Saving money in 2015: Part 1

Ways to save at home.

Saving money in 2015: Part 1

It is the New Year and there is no better time to start saving! This series will highlight a variety of ways to save money in your daily life, which will help create opportunities for achieving your financial goals and developing an emergency fund. This article will identify numerous ways to save money on the home front.

You can achieve savings on groceries/food with small changes:

  • Meal planning can save you time and money. Create a weekly meal menu, organize your grocery shopping around this menu (i.e. food list, coupons, stores, etc.) and allow time for food preparation (i.e. weekends and evenings). When possible choose meals that you can “expand on” during the week for example: hamburgers on Monday, spaghetti on Tuesday, etc. For a variety of meal planning tips visit the USDA. Don’t grocery shop when hungry and make sure you bring your grocery list!
    (Tip: For suggestions on monthly food costs per family size visit the Official USDA Food Plans: Cost of Food at Home at Four Levels.)
  • Eat out less often and bring your lunch to work. According to amerciasaves.org, if eating lunch out costs $5 but only $2.50 to make at home, then you could create a $500 emergency fund in a year with money left over. If you do eat out periodically, seek coupons whenever possible.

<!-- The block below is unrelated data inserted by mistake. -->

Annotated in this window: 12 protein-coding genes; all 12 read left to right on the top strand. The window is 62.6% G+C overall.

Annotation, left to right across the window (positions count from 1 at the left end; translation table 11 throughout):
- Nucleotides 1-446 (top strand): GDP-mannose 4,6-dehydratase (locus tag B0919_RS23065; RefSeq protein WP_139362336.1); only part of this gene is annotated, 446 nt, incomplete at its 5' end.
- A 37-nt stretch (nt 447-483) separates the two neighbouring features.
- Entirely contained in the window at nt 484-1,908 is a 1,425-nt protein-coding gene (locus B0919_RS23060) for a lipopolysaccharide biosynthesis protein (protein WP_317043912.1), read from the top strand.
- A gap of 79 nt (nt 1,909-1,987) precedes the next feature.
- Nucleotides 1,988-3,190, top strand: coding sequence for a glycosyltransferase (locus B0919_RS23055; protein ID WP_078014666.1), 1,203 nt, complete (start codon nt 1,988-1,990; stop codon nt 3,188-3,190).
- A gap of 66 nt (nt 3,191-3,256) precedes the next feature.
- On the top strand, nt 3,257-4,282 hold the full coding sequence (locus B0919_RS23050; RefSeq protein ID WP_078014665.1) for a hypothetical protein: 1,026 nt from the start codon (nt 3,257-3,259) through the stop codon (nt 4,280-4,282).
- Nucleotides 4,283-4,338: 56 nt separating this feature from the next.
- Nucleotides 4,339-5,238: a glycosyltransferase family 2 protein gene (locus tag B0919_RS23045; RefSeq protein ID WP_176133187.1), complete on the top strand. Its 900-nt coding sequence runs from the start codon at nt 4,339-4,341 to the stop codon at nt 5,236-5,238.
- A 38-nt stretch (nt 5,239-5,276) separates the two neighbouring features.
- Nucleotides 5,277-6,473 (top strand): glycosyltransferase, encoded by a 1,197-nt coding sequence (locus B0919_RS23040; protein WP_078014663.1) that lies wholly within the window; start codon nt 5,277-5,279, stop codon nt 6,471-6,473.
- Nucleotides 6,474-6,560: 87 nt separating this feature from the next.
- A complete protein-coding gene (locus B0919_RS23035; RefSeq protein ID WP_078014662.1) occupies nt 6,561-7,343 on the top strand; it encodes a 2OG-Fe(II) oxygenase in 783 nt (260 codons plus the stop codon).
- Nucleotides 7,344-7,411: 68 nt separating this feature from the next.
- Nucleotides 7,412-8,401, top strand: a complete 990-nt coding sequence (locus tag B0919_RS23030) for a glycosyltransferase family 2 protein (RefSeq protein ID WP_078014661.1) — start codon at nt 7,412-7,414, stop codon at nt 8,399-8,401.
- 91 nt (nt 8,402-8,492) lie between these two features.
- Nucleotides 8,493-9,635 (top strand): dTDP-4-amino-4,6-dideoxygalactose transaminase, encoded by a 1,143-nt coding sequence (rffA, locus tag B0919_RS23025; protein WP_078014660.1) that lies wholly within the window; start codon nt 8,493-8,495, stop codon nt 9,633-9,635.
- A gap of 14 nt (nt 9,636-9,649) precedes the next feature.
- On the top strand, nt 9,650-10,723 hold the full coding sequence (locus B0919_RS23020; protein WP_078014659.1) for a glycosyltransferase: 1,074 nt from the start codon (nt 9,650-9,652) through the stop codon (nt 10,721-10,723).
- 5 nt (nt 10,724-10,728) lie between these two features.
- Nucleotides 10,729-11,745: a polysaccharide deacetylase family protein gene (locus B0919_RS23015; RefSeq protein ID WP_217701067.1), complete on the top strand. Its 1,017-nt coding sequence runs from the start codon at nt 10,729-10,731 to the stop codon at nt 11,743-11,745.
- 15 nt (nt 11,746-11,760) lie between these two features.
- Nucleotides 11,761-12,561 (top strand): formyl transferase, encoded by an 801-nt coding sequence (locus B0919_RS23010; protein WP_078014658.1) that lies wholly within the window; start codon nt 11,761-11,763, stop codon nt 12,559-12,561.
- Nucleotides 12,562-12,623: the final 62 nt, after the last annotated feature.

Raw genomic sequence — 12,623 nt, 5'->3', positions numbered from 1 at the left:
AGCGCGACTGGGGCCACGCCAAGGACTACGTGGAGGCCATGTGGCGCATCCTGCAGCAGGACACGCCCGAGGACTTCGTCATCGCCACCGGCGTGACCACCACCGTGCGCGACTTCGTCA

(Tip: It is recommended that an emergency fund should equal 3-6 months of your total monthly expenses.)
  • Choose your coffee wisely:

Purchasing a regular cup of coffee will cost you a lot less than an expensive coffee drink. To save even more, invest in an insulated coffee mug and bring it from home.

Review and reduce heating and housing costs:

  • Contact your local electric or gas service to inquire about free or low-cost energy audits. An energy audit may identify inexpensive ways to reduce heating and cooling costs. To learn more about energy audits, visit Energy.gov.
  • Weatherize your home. Caulking holes and cracks can help reduce heat loss in the winter and cool air in the summer. Local hardware or home improvement stores may have inexpensive products that can help with home energy efficiency. For additional weatherization tips, visit Energy.gov.
  • Americasaves.org encourages consumers to assess their housing situation and related costs: are you paying for more space than you need, are you living close to your place of work if possible to reduce travel expenses, and if you are a homeowner, should you consider refinancing your mortgage to a lower rate and term?

Be a thrifty shopper to keep clothing costs down:

  • Consider shopping at discount or outlet stores versus department stores, and use coupons when possible.
  • Consider purchasing used clothing at discount or thrift stores or garage sales. Some groups and neighborhoods are even organizing clothing swaps as a way to keep clothing costs down.

The next article in this series will provide additional money saving tips for recreation, communication and family gatherings.

For a variety of financial resources, including how to develop a monthly budget, visit MI Money Health. In addition, Michigan State University Extension offers money management and homeownership classes. For more information about classes offered in your area visit MI Money Health.

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